Katie Ledecky wins Olympic gold medal

Ledecky began swimming at age 5, joining what was the Palisades Summer League a year later. By the time she was in the third or fourth grade, she said, she drifted away from other sports to concentrate on the pool, and soon was qualifying for sectional championships.
Last summer, as the U.S. senior national team piled up medals at the world championships in Shanghai, Ledecky piled up achievements, too, at the junior nationals in Palo Alto, Calif.
There, she won junior titles in the 400, 800 and 1.500 meters. That fall, she and her coach at CUBU Swim Club, Yuri Suguiyama, sat down and talked about her future.
They agreed she would shoot for this year’s Olympic trials, and an ultimate goal, one they would keep as their little secret: making the U.S. Olympic team.
Ledecky’s times kept dropping, her performances rising. Phelps’s coach (Bob Bowman) was so impressed after watching at a grand prix meet in Charlotte in May that he brought her up out of the blue to a roomful of reporters at the U.S. Olympic media summit days later, saying she was a youngster to keep an eye on.
Terri McKeever (coach of the U.S. Olympic women’s team) also watched Ledecky in Charlotte, when she swam a career best in beating a veteran field.

Katie Ledecky wins Olympic gold medal
Katie Ledecky.

Information about 15-year-old Katie Ledecky, the youngest member of the entire U.S. Olympic team, was scarce when Teri McKeever, the U.S. Olympic women’s swimming coach, gathered her team together at a training camp in Knoxville last month.
“I have not really had the chance to sit down with her” – McKeever said at the time. “She’s very young and I think she’s a little overwhelmed at times and she hasn’t come out of her shell just quite yet. But we’ll force it out of her. We have rookie skits coming up. I’ll be able to tell you more in three weeks.”
Those three weeks have now passed, and McKeever can indeed tell everyone a lot more about Ledecky. For starters, she is no longer overwhelmed, and she has definitely come out of her shell.
Ledecky’s near-world-record performance in winning a surprising gold medal in the Olympic 800-meter freestyle Friday night is proof.
The high school sophomore from Bethesda, Md., broke Janet Evans’ 23-year-old U.S. record in the longest distance the women swim and came within half a second of breaking the world record, winning the gold with ease in 8 minutes 14.63 seconds.
“Katie is not your typical 15-year-old” – McKeever said after it was over, after Ledecky had won by more than four seconds over her nearest rival and more than 5,5 seconds over Great Britain’s Rebecca Adlington, the bronze medalist who just hung on to her four-year-old world record of 8:14.10.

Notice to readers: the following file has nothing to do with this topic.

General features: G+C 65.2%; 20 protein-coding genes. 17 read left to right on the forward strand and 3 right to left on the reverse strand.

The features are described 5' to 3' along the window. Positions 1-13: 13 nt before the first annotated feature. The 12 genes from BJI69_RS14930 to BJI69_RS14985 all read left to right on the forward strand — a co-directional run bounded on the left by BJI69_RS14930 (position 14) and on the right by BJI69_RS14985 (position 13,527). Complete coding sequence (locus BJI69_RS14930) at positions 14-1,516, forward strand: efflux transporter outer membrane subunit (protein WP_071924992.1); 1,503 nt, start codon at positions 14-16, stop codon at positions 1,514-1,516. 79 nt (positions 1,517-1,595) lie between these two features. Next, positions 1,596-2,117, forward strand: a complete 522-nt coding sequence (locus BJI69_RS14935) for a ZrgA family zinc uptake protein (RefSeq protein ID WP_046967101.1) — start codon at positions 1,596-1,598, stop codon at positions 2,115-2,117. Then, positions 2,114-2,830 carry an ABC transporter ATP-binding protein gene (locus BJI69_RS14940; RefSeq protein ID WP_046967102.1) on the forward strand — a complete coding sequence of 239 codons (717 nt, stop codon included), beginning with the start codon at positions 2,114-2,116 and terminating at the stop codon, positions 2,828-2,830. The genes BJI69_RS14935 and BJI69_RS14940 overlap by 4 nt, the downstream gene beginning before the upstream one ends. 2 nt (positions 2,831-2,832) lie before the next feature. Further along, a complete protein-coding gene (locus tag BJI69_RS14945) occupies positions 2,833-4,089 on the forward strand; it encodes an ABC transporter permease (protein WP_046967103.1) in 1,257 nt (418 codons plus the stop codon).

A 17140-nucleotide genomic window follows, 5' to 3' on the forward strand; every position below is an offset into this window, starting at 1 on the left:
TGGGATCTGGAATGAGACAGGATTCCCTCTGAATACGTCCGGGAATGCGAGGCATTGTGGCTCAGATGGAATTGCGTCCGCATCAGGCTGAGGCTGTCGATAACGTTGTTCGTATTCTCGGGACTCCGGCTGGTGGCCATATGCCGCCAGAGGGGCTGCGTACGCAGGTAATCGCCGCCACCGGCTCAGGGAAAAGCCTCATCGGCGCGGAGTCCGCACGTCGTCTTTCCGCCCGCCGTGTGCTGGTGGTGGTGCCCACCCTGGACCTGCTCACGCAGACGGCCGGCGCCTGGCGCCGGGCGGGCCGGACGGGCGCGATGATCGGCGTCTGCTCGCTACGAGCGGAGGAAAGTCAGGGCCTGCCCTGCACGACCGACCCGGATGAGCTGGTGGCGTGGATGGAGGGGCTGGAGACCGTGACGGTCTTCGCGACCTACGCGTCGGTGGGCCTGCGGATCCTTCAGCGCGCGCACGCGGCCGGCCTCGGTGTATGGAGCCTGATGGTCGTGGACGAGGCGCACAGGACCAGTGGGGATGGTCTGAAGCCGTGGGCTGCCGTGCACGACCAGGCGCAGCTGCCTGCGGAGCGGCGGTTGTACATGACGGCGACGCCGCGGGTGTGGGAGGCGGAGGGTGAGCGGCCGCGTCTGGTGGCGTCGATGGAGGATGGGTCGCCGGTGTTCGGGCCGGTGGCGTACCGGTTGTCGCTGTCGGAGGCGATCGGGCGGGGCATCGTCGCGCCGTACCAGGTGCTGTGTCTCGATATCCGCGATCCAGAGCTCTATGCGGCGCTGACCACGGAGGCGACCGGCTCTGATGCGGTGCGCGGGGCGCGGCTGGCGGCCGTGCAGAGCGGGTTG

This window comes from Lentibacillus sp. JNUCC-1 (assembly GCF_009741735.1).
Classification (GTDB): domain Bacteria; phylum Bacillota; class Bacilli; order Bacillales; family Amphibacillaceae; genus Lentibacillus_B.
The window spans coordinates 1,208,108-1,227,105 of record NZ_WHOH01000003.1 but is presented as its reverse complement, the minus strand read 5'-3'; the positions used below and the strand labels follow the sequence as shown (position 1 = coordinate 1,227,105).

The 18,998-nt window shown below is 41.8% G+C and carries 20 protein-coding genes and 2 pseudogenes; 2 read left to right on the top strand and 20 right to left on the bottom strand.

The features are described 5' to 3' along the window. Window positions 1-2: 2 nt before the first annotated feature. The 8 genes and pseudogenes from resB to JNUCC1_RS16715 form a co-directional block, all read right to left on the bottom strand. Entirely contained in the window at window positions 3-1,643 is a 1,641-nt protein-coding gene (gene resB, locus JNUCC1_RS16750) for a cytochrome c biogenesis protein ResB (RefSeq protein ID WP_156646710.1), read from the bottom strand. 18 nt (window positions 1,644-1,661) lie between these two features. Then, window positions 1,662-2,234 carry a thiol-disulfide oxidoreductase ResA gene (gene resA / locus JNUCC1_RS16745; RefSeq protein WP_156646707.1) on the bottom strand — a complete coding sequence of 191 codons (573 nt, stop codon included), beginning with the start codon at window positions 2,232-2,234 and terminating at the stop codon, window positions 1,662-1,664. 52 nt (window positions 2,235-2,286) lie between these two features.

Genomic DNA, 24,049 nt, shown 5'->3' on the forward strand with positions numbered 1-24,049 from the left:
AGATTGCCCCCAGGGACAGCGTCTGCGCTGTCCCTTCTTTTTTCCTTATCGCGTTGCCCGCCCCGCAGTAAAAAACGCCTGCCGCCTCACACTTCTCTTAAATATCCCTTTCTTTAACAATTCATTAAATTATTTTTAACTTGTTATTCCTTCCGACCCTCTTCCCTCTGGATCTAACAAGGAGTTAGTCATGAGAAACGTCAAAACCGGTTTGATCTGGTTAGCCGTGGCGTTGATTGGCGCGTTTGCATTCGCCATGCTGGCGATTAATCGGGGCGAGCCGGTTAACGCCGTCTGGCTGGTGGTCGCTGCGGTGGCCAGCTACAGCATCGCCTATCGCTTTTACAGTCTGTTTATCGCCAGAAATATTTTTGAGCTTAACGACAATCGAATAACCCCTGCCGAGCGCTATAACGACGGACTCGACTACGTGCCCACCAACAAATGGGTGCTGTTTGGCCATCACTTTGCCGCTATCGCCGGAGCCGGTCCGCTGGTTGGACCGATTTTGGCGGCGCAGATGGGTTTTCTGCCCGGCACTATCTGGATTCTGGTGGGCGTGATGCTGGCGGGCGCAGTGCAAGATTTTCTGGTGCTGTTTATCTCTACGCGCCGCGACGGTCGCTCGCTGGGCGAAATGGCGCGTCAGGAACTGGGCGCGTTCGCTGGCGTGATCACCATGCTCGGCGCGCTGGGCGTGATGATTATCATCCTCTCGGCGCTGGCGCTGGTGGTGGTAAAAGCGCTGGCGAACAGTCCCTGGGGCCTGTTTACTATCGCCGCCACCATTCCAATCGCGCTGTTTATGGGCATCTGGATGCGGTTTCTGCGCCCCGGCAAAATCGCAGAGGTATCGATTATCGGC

“Watching her day in and day out, her attention to detail and her focus, it’s just really impressive for a 15-year-old” – McKeever said.
“She’s a smart swimmer. It’s not just get in there and go; she has a plan.”

Ledecky took off at a stunning pace and maintained her lead, leaving defending champion Adlington and Danish rival Lotte Friis floundering.
Ledecky finished in eight minutes 14,63 seconds, four seconds clear of second-placed Spaniard Mireia Belmonte Garcia.
Adlington finished in 8:20.32 for her second bronze medal of London 2012.
“I am proud to get a bronze, there is nothing to be embarrassed about” – Adlington, the 2011 world champion, told BBC Sport.
“I hate it when people say it is losing because you have not done my sport. Swimming is one of the hardest events to get a medal at.
“It’s not like other sports. Hopefully the public will be proud of me getting that bronze.”
There was nothing the Briton or Friis, the fastest qualifiers and pre-race leading candidates, could do to arrest Ledecky’s phenomenal pace. Friis crept home in fifth.
Adlington swam to 400m bronze earlier in the week in a time of 4:03.01. Here, Ledecky ripped through 400m in 4:04.34 – just a second slower – en route to gold over twice the distance.
By that point, Adlington was only a second back, but this was a far faster start than she might have expected. She faded as Ledecky, eight years her junior, pressed home her advantage.
Friis and Adlington are used to racing each other and know each other’s strategies. Ledecky (the unknown quantity) met the pair for the first time in a major final and turned the element of surprise into Olympic gold.
Ledecky is the youngest Olympian on the 529-strong American team and the second-youngest Olympic swimming medallist in US history.
Adlington sliced almost a second and a half off her qualifying time as she tried to deliver gold for Britain, but Ledecky found a staggering nine-second drop from her own heat.

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